Bundy mistrial draws Sessions probe, calls for broad review

Bundy mistrial draws Sessions probe, calls for broad review

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LAS VEGAS (AP) — A mistrial in the federal prosecution of a family of ranchers who led an armed standoff against government agents prompted Attorney General Jeff Sessions to launch an investigation into the case and renewed calls for a broad review of U.S. attorneys in Las Vegas.

"You can bet that, suddenly, Sessions is asking, 'Who's our U.S. attorney in Nevada?'" Rory Little, a professor at the University of California Hastings College of the Law in San Francisco, said Friday. "And somebody says, 'Well, we don't have one.' And they put it on a fast-track."

Nevada has been without a top federal prosecutor since March, when Sessions, President Donald Trump's appointee, sought the resignations of 46 U.S. attorneys remaining from Barack Obama's administration.

The acting U.S. attorney led the troubled prosecution against states' rights activist Cliven Bundy, his two sons and another man in the 2014 confrontation that stopped a federal roundup of Bundy cattle from public lands.

The case has local defense lawyers urging a review of the U.S. attorney's office in Nevada. Big federal cases have collapsed in the last 15 years over prosecutors' failure to share evidence with defendants.

"There's been a pattern of failure to turn over potentially exculpatory material for more than a decade," said Robert Draskovich, a defense lawyer involved in a $14 million securities fraud case that was dismissed in 2006 and the failed racketeering prosecution that year against 42 Hells Angels members.

The latter case stemmed from a 2002 shooting in a casino in the resort town of Laughlin between rival motorcycle gangs that left three dead and more than a dozen injured.

This week, Chief U.S. District Judge Gloria Navarro declared a mistrial in the Bundy case. She blamed prosecutors, led by Acting U.S. Attorney Steven Myhre, for "willful" due process violations in failing to properly share evidence that could have helped defense attorneys.

The judge cited 3,300 pages of previously undisclosed FBI and Bureau of Land Management records relating to the standoff that should have been provided to the defense and set a Jan. 8 hearing to decide whether charges should be dismissed outright.

She did not mention a whistleblower memo by a former Bureau of Land Management investigator that alleges widespread bad judgment, bias and misconduct during the planning and operation of the cattle roundup as well as "likely policy, ethical and legal violations" by federal officials.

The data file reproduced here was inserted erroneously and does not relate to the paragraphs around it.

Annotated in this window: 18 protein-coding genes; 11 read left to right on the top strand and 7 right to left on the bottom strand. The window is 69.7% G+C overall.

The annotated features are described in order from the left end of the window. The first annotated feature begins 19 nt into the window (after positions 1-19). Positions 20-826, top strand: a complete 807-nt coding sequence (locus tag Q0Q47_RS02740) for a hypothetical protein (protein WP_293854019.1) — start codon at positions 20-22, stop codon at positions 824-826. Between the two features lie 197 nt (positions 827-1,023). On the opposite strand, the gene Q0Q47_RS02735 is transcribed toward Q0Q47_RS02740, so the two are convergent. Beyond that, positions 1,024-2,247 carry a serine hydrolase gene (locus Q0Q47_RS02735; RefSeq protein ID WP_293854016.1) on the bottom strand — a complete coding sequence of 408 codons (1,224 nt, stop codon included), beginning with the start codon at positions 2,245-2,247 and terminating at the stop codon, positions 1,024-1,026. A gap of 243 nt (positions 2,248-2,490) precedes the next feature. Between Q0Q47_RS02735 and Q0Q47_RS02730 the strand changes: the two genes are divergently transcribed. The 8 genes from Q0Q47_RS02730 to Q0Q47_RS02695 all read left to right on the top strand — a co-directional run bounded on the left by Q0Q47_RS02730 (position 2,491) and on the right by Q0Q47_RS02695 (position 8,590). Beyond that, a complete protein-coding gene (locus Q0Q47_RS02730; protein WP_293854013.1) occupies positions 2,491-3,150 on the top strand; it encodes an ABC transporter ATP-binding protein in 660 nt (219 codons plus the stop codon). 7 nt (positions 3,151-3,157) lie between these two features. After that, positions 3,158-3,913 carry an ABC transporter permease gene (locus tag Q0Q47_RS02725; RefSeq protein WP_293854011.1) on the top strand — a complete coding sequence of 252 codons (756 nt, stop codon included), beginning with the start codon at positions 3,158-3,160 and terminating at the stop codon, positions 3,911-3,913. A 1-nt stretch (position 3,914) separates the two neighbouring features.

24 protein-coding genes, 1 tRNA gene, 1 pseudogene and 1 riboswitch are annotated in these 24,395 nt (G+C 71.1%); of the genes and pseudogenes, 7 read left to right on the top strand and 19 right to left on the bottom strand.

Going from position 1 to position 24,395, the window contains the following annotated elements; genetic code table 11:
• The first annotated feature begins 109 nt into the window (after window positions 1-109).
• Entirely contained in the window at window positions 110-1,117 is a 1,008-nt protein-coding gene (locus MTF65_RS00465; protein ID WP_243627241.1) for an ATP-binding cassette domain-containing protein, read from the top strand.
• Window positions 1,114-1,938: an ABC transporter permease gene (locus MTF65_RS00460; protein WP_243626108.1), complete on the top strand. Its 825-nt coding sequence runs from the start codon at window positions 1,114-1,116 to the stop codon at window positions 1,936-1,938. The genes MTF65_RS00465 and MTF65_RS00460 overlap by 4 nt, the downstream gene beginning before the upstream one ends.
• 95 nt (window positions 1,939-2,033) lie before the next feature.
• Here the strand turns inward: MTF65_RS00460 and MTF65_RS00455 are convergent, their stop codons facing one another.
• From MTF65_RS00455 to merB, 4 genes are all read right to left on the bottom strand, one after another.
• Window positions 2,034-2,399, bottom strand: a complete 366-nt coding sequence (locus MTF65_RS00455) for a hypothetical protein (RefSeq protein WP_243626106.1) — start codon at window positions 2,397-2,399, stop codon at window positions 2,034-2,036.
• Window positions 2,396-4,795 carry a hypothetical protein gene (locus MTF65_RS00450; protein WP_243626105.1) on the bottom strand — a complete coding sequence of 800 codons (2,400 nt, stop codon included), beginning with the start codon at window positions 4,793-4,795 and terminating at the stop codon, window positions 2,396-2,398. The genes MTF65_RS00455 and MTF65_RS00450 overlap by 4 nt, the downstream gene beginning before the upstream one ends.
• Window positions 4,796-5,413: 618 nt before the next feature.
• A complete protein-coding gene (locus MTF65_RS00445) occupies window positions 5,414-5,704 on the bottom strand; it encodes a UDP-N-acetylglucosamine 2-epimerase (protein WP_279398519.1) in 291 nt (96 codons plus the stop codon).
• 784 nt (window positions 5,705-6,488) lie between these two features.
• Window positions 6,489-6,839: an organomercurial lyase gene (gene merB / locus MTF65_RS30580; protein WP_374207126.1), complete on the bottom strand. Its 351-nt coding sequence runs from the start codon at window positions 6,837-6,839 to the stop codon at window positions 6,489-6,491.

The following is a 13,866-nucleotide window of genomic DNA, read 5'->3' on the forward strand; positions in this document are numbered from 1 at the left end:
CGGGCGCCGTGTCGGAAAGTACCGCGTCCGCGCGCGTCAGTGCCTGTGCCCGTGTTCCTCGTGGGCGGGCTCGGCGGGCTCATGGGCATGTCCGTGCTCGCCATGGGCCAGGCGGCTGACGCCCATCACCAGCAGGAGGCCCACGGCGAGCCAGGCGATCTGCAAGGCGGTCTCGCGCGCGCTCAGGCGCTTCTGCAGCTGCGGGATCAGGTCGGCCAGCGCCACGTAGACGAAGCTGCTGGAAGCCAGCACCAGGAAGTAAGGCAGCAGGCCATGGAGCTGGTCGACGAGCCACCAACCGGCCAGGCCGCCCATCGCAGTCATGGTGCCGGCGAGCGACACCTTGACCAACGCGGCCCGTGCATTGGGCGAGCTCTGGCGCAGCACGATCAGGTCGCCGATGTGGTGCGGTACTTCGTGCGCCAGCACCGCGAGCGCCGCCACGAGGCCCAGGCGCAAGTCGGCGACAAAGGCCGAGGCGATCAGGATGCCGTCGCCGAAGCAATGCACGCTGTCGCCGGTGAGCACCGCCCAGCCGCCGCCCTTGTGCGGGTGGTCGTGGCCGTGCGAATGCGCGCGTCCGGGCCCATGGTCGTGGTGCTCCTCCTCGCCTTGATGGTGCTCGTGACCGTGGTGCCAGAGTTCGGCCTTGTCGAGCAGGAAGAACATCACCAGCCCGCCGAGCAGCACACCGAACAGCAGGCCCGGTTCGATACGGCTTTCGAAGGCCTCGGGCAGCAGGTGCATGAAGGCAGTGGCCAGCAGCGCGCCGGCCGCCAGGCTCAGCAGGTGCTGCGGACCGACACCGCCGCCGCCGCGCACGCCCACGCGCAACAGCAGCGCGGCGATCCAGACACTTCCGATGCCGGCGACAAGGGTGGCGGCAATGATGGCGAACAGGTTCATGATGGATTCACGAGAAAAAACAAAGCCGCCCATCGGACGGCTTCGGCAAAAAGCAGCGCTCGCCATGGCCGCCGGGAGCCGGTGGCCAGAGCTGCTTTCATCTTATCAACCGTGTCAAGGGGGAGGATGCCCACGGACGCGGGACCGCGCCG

The investigator, Larry Wooten, said he was removed from the investigation last February after he complained to the U.S. attorney's office in Nevada.

Justice Department spokesman Ian Prior declined Friday to comment about whether the memo was part of the review ordered by Sessions. He pointed to Thursday's announcement following the mistrial that Sessions "takes this issue very seriously and has personally directed" a review and report of the case against Cliven Bundy.

Myhre, the acting U.S. attorney, said in a statement through Prior that the Las Vegas office welcomed help "as we continue to evaluate the case in light of the court's ruling."

A federal prosecutor for more than 25 years, Myhre assumed the temporary top job in March, when Daniel Bogden departed under Trump's administration.

Bundy backers have called for months for the administration to scuttle the prosecution, which led to the indictment of 19 people last year.

"This is the fruit of 10 months of lobbying," said Larry Klayman, a lawyer and conservative activist with close ties to Cliven Bundy but wasn't allowed to represent him in Nevada.

Klayman has sued in federal court in Washington, D.C., calling for a Justice Department ethics investigation.

Bundy supporters note that most defendants in the case served nearly two years in jail awaiting trials. Seven defendants pleaded guilty to lesser charges or were convicted of some charges.

Only Cliven Bundy remained behind bars during trial, protesting his prosecution and demanding a full exoneration.

Myhre casts the 2014 standoff as an armed uprising, not a peaceful protest over federal control of vast stretches of land in the U.S. West, as the Bundys claim.

He says the Bundys led hundreds of people and a self-styled militia that outnumbered and forced armed U.S. agents to withdraw from rounding up cattle.

Myhre failed to win full convictions of six other men who had guns during the confrontation, including two famously photographed on a highway overpass pointing AK-47-style rifles toward heavily armed agents.

Little, the law professor and a former federal prosecutor, said a Justice Department review of prosecutor performance in Nevada will be distracting, time-consuming and could end careers.

"You're a long way from discipline. But the immediate impact is very harsh," he said. "Nothing is worse for a prosecutor than not knowing if they have complied with the rules and knowing that they could be held personally responsible."

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